# Semidirect products of $V_4 \ltimes_\alpha C_3$ and isomorphies

My task is to find all semidirect products $V_4 \ltimes_\alpha C_3$ and to find those, who are isomorphic.

First of all, I've got to find the automorphism group of $C_3$. I know, that it is isomorphic to $(\mathbb Z / 3 \mathbb Z)^*$, so it has to have $3-1=2$ elements. The $C_3$ has got three elements $a,a^2,e$, where $e=a^3$.

For an automorphism of $C_3$ I know that it has to map $e \mapsto e$, so I only have to look how the other two elements can be mapped to eachother.

The first possibility would be $\alpha_1=Id_{C_3}$ with $e \mapsto e$ $\;$, $a \mapsto a$ and $a^2 \mapsto a^2$.

The second one would be $\alpha_2$ with $e \mapsto e$ $\;$, $a \mapsto a^2$ and $a^2 \mapsto a$.

One thing I know is, if $\alpha$ is the identity then the semidirect product is the normal direct product, so my first one would deliver $V_4 \ltimes_{\alpha_1} C_3$ = $V_4 \times C_3$. Is this one isomorphic to a known group like $C_n$ or $S_n$?

And for $\alpha_2$ I don't know how I have to go on.

• Is $V_4$ the Klein $4$-group? Direct and semidirect products are generally considered "known groups" and often have no simpler description, the point here is just to identify how many there are and when they're isomorphic. – Jim Oct 19 '17 at 11:18
• Also, the map you really need to look at is $V_4 \to \mathrm{Aut}(C_3)$. You get a direct product when this map is trivial. So now you know that $\mathrm{Aut}(C_3) \simeq C_2$. You need to start by finding all the homomorphisms $V_4 \to C_2$. – Jim Oct 19 '17 at 11:21
• Yes, it is the Klein-4-group. Is their a theorem that gives me the number of homomorphisms betwenn two groups? So I know how many I have to find. – Myrkuls JayKay Oct 19 '17 at 11:31
• I know that for a homomorphism $\phi : V_4 \to Aut(C_3)$, the neutral element of $V_4$ has to be mapped to $Id_{C_3}$. – Myrkuls JayKay Oct 19 '17 at 11:38
• A hint regarding $\alpha_2$: What can you say in that case about (a) the set of Sylow-$3$ subgroups of $G$, (b) the action of $G$ on that set and (c) the kernel of that action? – jpvee Oct 19 '17 at 12:51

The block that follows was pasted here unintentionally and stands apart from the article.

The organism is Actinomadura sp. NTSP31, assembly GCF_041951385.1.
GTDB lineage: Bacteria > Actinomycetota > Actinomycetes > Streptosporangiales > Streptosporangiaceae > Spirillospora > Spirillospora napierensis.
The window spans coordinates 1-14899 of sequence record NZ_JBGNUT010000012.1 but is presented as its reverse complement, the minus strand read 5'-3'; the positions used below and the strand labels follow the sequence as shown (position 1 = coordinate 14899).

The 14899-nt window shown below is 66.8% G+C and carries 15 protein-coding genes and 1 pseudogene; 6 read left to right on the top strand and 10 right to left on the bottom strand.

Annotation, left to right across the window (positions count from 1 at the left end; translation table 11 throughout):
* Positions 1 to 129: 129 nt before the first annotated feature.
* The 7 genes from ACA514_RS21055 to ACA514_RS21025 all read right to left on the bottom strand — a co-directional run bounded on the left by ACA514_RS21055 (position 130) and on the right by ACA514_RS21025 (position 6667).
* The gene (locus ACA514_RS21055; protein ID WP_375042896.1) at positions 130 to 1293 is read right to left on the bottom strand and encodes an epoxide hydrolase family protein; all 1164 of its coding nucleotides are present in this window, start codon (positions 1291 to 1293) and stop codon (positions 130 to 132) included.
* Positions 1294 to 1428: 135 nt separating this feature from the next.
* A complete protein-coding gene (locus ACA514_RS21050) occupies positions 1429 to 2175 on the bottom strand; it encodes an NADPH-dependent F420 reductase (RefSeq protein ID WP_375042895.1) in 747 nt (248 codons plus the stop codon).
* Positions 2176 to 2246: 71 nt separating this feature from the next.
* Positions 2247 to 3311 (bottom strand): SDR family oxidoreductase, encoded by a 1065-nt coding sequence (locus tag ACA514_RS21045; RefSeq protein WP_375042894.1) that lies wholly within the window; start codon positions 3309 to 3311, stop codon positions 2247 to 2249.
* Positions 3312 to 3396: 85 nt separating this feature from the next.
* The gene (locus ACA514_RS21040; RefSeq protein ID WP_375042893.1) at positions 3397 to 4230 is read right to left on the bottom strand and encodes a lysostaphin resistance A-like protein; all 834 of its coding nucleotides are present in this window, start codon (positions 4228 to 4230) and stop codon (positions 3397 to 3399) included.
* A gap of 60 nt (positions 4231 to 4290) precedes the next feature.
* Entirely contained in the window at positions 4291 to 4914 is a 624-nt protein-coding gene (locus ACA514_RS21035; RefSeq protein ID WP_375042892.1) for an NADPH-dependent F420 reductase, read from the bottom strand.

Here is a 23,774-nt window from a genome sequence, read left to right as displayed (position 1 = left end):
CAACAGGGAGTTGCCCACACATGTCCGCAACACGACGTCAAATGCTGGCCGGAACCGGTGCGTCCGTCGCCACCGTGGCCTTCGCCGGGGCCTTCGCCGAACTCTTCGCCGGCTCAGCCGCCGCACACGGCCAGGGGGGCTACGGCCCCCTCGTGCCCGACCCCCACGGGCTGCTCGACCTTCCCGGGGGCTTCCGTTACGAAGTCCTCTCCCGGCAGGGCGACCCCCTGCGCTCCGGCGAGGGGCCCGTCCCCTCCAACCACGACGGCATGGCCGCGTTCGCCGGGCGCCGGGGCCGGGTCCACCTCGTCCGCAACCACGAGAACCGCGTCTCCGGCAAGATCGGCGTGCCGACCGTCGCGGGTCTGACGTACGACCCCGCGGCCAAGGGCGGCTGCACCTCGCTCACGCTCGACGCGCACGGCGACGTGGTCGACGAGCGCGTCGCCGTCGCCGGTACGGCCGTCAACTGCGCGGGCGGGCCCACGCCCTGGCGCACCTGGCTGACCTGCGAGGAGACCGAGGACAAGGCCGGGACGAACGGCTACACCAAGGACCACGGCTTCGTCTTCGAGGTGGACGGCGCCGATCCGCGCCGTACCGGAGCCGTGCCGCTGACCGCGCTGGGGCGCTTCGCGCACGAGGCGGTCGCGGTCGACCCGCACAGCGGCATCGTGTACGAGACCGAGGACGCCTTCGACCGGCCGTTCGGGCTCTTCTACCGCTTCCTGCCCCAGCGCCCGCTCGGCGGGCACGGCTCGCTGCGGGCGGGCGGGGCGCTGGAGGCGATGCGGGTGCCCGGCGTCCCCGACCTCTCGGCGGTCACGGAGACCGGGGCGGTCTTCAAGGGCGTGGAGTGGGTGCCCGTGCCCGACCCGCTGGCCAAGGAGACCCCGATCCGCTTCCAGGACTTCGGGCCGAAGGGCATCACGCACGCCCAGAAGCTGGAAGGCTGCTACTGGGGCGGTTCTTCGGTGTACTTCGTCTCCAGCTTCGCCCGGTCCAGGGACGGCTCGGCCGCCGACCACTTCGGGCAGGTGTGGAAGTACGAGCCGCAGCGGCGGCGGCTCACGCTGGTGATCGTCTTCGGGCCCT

Each semidirect products $( \mathbb{Z}_2\times \mathbb{Z}_2 )\ltimes_{\alpha} \mathbb{Z}_3$ is characterised by a homomorphism $\alpha : \mathbb{Z}_2\times \mathbb{Z}_2 \to \operatorname{Aut}(\mathbb{Z}_3)$. As you noted there are two automorphisms of $\mathbb{Z}_3$: \begin{align*} \operatorname{id}: \mathbb{Z}_3 &\to \mathbb{Z}_3 & f : \mathbb{Z}_3 &\to \mathbb{Z}_3 \\ 1& \mapsto 1 & 1 &\mapsto 2 \end{align*}

Next we determine the homomorphisms $\alpha :\mathbb{Z}_2 \times \mathbb{Z}_2 \to \operatorname{Aut}(\mathbb{Z}_3)$. Each $\alpha$ is determined by its effecton on $(1,0),(0,1) \in \mathbb{Z}_2 \times \mathbb{Z}_2$. Since $\operatorname{Aut}(\mathbb{Z}_3)$ has two elements, there are $2\cdot 2 = 4$ such homorphisms. First is the trivial map

\begin{align*} \alpha_1: \mathbb{Z}_2 \times \mathbb{Z}_2 &\to \operatorname{Aut}(\mathbb{Z}_3) \\ x &\mapsto \operatorname{id}, \end{align*}

in which case $\left( \mathbb{Z}_2 \times \mathbb{Z}_2 \right) \ltimes_{\alpha_1} \mathbb{Z}_3 \cong \mathbb{Z}_2 \times \mathbb{Z}_2 \times \mathbb{Z}_3$. There are also the three homomorphisms: \begin{align*} \alpha_2: \mathbb{Z}_2 \times \mathbb{Z}_2 &\to \operatorname{Aut}(\mathbb{Z}_3) & \alpha_3 : \mathbb{Z}_2 \times \mathbb{Z}_2 &\to \operatorname{Aut}(\mathbb{Z}_3) & \alpha_4 : \mathbb{Z}_2 \times \mathbb{Z}_2 &\to \operatorname{Aut}(\mathbb{Z}_3) \\ (0,0) & \mapsto \operatorname{id} & (0,0) & \mapsto \operatorname{id} & (0,0) & \mapsto \operatorname{id} \\ (1,0) & \mapsto \operatorname{id} & (1,0) & \mapsto f & (1,0) & \mapsto f \\ (0,1) & \mapsto f & (0,1) & \mapsto \operatorname{id} & (0,1) & \mapsto f \\ (1,1) & \mapsto f & (1,1) & \mapsto f & (1,1) & \mapsto \operatorname{id} \\ \end{align*}

So there are four possible semidirect products $( \mathbb{Z}_2\times \mathbb{Z}_2 )\ltimes_{\alpha} \mathbb{Z}_3$. But are they all distinct groups?

The answer is no. The homomorphisms $\alpha_2,\alpha_3$ and $\alpha_4$ all induce isomorphic groups. To see this, observe that $\alpha_3 = \alpha_2 \circ \phi$ and $\alpha_4 = \alpha_2 \circ \psi$, where $\phi$ and $\psi$ are the automorphisms: \begin{align*} \phi: \mathbb{Z}_2 \times \mathbb{Z}_2 &\to \mathbb{Z}_2 \times \mathbb{Z}_2 & \psi: \mathbb{Z}_2 \times \mathbb{Z}_2 &\to \mathbb{Z}_2 \times \mathbb{Z}_2 \\ (0,0) & \mapsto (0,0) & (0,0) & \mapsto (0,0) \\ (1,0) & \mapsto (0,1) & (1,0) & \mapsto (1,1) \\ (0,1) & \mapsto (1,0) & (0,1) & \mapsto (0,1) \\ (1,1) & \mapsto (1,1) & (1,1) & \mapsto (1,0) \\ \end{align*}

It follows that $\left( \mathbb{Z}_2 \times \mathbb{Z}_2 \right) \ltimes_{\alpha_2} \mathbb{Z}_3 \cong \left( \mathbb{Z}_2 \times \mathbb{Z}_2 \right) \ltimes_{\alpha_3} \mathbb{Z}_3$ via the map: \begin{align*} \Theta:\left( \mathbb{Z}_2 \times \mathbb{Z}_2 \right) \ltimes_{\alpha_2} \mathbb{Z}_3 &\to \left( \mathbb{Z}_2 \times \mathbb{Z}_2 \right) \ltimes_{\alpha_3} \mathbb{Z}_3 \\ ((a,b),c) &\mapsto \left( \phi^{-1}(a,b),c \right) \end{align*}

A similar calculation yields, $\left( \mathbb{Z}_2 \times \mathbb{Z}_2 \right) \ltimes_{\alpha_2} \mathbb{Z}_3 \cong \left( \mathbb{Z}_2 \times \mathbb{Z}_2 \right) \ltimes_{\alpha_4} \mathbb{Z}_3$.

Thus there are two distict semidirect products $( \mathbb{Z}_2\times \mathbb{Z}_2 )\ltimes_{\alpha} \mathbb{Z}_3$.

• I really thank you for this solution! In your definition of $\alpha_4$ are mistakes in the last two mappings. You have there another two times the element $(0,0)$. These should be $(0,1)$ and $(1,1)$. – Myrkuls JayKay Oct 19 '17 at 19:00